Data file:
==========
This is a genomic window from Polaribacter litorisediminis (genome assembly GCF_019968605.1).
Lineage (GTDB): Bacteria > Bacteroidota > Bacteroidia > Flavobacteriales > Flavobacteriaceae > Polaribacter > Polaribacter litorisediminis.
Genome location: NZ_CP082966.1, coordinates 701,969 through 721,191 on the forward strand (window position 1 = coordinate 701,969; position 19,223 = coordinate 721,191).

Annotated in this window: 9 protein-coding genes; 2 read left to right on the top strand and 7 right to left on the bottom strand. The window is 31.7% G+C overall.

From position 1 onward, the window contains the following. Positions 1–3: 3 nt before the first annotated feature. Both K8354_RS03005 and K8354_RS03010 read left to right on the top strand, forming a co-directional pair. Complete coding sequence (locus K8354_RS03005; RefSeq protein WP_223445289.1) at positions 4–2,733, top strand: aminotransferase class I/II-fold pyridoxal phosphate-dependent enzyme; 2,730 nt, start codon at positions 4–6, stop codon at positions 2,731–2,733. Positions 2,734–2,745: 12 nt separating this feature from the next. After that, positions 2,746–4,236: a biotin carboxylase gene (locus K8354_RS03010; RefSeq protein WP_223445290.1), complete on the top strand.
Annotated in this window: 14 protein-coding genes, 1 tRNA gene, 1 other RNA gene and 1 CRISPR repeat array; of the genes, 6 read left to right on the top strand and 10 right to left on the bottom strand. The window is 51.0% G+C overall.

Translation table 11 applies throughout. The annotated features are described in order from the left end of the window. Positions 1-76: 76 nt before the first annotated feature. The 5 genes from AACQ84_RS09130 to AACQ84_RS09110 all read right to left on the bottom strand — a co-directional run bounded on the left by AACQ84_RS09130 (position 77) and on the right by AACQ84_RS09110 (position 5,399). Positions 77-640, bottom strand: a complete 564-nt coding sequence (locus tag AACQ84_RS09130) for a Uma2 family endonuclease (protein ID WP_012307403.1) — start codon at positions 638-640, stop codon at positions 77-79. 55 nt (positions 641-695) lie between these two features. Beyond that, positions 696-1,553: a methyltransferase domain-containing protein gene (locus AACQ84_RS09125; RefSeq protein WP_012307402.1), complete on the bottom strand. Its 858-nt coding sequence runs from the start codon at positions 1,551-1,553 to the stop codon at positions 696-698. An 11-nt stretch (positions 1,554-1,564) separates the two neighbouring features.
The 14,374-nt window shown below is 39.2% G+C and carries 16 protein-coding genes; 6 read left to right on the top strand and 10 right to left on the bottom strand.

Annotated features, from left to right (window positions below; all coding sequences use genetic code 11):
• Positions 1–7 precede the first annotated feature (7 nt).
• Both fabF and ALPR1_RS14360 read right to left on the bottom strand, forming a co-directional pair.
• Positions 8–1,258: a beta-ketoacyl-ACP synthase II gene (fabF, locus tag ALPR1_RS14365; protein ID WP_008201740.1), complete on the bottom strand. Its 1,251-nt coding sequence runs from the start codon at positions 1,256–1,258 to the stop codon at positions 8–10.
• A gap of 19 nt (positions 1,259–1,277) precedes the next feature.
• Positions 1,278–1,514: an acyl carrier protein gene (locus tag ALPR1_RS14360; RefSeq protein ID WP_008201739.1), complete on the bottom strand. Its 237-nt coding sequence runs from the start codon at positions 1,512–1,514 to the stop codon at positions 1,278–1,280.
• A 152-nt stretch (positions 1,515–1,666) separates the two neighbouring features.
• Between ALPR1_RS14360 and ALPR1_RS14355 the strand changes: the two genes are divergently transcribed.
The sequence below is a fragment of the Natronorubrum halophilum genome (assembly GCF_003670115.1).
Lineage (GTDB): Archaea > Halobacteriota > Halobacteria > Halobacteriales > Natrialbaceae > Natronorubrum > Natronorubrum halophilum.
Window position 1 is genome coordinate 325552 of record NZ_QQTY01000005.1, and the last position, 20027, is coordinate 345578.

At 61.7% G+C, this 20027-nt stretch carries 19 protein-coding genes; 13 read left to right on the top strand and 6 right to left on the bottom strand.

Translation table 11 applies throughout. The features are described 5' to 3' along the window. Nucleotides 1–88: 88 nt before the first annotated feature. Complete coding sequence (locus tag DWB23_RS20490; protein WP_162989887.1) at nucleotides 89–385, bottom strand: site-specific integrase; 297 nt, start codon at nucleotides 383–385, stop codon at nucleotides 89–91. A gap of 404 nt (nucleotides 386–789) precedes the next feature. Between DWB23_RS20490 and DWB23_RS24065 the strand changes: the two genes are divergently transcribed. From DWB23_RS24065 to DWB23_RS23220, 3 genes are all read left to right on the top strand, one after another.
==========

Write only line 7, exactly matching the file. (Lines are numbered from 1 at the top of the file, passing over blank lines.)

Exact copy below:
Translation table 11 applies throughout. The annotated features are described in order from the left end of the window. Positions 1-76: 76 nt before the first annotated feature. The 5 genes from AACQ84_RS09130 to AACQ84_RS09110 all read right to left on the bottom strand — a co-directional run bounded on the left by AACQ84_RS09130 (position 77) and on the right by AACQ84_RS09110 (position 5,399). Positions 77-640, bottom strand: a complete 564-nt coding sequence (locus tag AACQ84_RS09130) for a Uma2 family endonuclease (protein ID WP_012307403.1) — start codon at positions 638-640, stop codon at positions 77-79. 55 nt (positions 641-695) lie between these two features. Beyond that, positions 696-1,553: a methyltransferase domain-containing protein gene (locus AACQ84_RS09125; RefSeq protein WP_012307402.1), complete on the bottom strand. Its 858-nt coding sequence runs from the start codon at positions 1,551-1,553 to the stop codon at positions 696-698. An 11-nt stretch (positions 1,554-1,564) separates the two neighbouring features.